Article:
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Archive for March 1st, 2014

The Thirteenth Annual Eastern Washington/North Idaho Regional Lakes Conference, held in Spokane in February 2014, called attention to the fact that some of the invasive plants and species that infect area lakes are the result of dumping the unwanted contents of home aquariums and backyard fish ponds into local waterways.

When an owner decides to give up his aquarium or fish pond, an easy solution might be to release creatures and plants into a local lake or river, but doing so can have a disastrous effect on the lake environment.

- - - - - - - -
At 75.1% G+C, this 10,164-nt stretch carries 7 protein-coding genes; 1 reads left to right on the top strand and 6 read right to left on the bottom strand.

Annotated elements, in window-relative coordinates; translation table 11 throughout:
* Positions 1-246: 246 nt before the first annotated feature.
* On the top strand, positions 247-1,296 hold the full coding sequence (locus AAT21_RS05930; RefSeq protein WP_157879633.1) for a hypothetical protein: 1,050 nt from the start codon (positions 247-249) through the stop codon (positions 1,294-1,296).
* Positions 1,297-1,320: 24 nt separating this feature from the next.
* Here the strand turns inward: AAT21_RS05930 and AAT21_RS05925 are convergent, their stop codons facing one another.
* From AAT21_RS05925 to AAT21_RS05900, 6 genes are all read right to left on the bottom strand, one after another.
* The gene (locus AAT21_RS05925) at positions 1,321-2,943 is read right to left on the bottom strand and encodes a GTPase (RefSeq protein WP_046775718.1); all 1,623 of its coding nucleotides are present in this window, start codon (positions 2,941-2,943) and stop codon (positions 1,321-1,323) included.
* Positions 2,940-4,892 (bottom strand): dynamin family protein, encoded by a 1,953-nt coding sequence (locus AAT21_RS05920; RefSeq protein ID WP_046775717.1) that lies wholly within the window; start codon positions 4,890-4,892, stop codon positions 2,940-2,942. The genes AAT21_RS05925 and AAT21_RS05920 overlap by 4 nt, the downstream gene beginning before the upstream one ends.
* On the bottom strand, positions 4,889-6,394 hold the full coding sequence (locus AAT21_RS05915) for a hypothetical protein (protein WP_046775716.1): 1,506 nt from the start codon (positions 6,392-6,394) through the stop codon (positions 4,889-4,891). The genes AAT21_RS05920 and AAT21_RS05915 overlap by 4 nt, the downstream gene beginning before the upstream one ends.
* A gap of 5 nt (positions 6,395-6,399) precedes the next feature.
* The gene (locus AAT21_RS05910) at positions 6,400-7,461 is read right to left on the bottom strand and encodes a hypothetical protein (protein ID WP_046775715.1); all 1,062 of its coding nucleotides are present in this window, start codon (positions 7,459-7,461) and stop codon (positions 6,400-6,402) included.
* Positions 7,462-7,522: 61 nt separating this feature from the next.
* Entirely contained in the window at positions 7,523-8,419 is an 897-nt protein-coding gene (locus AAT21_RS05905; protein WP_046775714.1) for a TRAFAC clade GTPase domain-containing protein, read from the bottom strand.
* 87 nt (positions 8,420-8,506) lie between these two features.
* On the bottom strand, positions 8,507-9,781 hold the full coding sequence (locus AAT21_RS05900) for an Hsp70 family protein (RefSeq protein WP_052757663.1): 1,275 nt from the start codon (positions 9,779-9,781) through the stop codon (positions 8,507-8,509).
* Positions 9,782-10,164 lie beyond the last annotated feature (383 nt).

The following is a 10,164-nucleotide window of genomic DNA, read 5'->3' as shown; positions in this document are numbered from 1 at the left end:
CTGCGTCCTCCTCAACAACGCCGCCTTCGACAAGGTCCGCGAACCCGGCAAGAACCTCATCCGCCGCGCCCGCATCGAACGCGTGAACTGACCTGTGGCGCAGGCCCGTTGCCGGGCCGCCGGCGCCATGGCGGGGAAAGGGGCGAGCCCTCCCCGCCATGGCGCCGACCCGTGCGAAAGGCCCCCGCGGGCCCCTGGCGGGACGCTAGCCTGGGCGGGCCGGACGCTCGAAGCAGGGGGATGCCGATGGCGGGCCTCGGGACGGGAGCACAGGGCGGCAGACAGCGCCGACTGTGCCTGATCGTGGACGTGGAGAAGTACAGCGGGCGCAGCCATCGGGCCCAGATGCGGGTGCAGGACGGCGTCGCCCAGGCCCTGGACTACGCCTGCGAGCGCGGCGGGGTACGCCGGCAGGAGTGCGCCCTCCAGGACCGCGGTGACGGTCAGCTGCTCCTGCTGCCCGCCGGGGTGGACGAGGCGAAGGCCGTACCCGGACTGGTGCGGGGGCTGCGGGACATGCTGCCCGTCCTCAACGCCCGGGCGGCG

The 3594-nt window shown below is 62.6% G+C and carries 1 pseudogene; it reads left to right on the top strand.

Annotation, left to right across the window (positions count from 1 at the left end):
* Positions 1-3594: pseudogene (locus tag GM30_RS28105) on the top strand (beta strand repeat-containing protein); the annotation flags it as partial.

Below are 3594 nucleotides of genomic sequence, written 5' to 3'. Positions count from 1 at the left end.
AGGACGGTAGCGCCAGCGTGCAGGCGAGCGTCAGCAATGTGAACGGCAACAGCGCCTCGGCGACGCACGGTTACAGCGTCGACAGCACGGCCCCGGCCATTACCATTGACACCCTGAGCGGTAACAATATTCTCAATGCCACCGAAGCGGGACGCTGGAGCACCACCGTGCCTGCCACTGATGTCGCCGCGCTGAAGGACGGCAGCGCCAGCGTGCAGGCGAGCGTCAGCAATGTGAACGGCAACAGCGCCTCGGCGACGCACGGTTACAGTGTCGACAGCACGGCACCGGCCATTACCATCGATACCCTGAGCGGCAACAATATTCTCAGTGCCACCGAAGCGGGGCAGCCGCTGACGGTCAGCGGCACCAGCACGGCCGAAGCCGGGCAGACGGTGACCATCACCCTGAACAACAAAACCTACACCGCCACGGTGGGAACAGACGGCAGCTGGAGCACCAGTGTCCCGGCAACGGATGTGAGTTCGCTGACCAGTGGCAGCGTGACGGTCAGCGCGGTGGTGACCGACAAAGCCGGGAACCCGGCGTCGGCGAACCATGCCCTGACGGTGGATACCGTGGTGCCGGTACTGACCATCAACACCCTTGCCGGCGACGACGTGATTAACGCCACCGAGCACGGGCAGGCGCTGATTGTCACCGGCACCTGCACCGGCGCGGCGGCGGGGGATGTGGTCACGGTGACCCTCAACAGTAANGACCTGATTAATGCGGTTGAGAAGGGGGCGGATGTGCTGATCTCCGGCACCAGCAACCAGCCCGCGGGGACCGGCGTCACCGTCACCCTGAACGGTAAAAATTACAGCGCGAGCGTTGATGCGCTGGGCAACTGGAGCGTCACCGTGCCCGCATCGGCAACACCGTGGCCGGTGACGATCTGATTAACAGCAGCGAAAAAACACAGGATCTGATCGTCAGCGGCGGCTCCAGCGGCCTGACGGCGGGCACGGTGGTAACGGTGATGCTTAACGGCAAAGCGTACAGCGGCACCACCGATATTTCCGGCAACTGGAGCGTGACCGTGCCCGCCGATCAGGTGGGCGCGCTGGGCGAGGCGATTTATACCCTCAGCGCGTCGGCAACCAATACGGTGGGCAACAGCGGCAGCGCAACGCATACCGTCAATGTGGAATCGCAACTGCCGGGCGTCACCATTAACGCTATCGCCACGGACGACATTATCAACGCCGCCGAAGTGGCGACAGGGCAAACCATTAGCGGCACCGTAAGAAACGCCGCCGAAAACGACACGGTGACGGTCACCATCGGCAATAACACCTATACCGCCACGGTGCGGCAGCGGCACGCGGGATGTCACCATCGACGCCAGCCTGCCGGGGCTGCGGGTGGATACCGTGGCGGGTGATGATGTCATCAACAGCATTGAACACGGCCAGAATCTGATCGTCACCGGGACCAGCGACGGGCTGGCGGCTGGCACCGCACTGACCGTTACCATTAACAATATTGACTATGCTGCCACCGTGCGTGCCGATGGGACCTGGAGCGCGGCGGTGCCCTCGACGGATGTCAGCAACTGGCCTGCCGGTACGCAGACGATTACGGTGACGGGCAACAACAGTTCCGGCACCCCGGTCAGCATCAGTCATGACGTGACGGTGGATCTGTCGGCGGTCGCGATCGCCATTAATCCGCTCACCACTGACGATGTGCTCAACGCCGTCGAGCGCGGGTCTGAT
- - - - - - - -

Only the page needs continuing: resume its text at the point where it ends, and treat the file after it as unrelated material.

It was this practice that introduced the popular aquarium plant, Eurasian Watermilfoil, into fresh waterways where it has spread and now competes with native plants for nutrients, often causing heavy algae growth which further damages the environment.

Aquarium owners are often faced with disposing of unwanted fish that may have grown too large, or are too aggressive for the aquarium. Whatever the reason for disposing of them, owners should never flush the fish or release them in a natural waterway.

Aggressive non-native fish that have no natural predators can severely damage local habitat. Even non-aggressive fish that grow too large can devastate the local food supply, sometimes resulting in the extinction of a local lake species.

Instead of dumping aquariums into a local habitat, owners are encouraged to donate plants and creatures to a pet shop or public aquarium, advertise free fish and plants in a newspaper, or donate the aquarium to a school, medical office or other public space.

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